Are there machines that maintain optimal temperature for dough to rise?

  • Related: cooking.stackexchange.com/questions/2276/… (almost a dup - it might solve your actual problem - but not actually about machines)
    – Cascabel
    Commented Jan 21, 2016 at 19:07
  • The machine: cooking.stackexchange.com/questions/55906/…
    – Stephie
    Commented Jan 21, 2016 at 20:01
  • Unless this is for professional/very large scale use, or expected to safely run unattended: What precludes the use of a well calibrated oven (protecting dough surface from direct element heat, obviously!)? Commented Jan 21, 2016 at 20:39
  • 3
    The correct temperature to proof your bread depends on the result you want. A quick rise in a proofing box makes bread faster, but will less flavor. A long, slow rise give a more flavorful loaf, so IMO the best place to proof bread is the refrigerator.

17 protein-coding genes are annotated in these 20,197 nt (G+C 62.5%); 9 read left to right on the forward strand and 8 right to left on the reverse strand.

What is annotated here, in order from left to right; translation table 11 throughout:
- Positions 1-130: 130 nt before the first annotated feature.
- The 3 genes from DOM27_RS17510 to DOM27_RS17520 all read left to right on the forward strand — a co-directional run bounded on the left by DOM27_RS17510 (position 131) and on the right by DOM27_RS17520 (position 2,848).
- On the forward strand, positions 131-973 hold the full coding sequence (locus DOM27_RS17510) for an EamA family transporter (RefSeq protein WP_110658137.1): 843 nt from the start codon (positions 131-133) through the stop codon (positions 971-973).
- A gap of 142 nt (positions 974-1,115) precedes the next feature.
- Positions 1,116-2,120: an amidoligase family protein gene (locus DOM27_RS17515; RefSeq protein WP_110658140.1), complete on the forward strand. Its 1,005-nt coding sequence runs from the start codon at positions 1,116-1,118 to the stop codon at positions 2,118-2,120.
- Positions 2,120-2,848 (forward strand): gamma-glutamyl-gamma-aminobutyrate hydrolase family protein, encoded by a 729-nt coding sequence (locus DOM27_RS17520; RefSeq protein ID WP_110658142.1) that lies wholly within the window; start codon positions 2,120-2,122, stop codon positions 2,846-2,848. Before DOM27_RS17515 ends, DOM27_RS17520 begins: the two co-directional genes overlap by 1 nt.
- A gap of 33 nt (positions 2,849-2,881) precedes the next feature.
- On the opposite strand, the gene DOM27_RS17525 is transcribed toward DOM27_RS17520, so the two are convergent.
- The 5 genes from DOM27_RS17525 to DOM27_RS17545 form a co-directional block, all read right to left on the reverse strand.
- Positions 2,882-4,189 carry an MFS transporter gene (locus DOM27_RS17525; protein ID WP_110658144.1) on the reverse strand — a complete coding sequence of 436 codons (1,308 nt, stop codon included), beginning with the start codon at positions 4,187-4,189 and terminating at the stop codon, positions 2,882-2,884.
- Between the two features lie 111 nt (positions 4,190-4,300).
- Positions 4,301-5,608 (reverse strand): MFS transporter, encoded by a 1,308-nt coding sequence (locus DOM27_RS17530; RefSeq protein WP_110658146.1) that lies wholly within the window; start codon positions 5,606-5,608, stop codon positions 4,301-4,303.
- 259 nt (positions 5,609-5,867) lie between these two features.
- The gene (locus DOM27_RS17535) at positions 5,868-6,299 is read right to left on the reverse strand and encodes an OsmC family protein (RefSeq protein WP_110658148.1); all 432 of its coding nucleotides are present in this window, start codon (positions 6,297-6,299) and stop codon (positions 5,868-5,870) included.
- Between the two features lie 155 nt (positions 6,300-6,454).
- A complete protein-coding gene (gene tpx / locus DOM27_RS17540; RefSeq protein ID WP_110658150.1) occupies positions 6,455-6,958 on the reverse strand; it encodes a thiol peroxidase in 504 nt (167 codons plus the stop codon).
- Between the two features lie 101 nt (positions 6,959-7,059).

– GdD
    Commented Jan 22, 2016 at 11:52
  • 1
    @rackandboneman - I don't know about all countries, but in the U.S. it's pretty uncommon to find a new oven that can be set to a temperature below around 170F, which is to prevent food poisoning from people holding food at temperatures below 140F. Since the optimal temperature for yeast growth is somewhere around 90-95F (higher temps slow it down and 170F will obviously kill yeast), it isn't a practical solution for standard ovens.
    – Athanasius
    Commented Jan 23, 2016 at 15:28

1 Answer 1


I don't know if I'd qualify is as a machine, but they're called either a 'proofer' or a 'proofing box'.

You'll need to check the description, as some boxes are just plastic and are intended to go into a larger proofing room.

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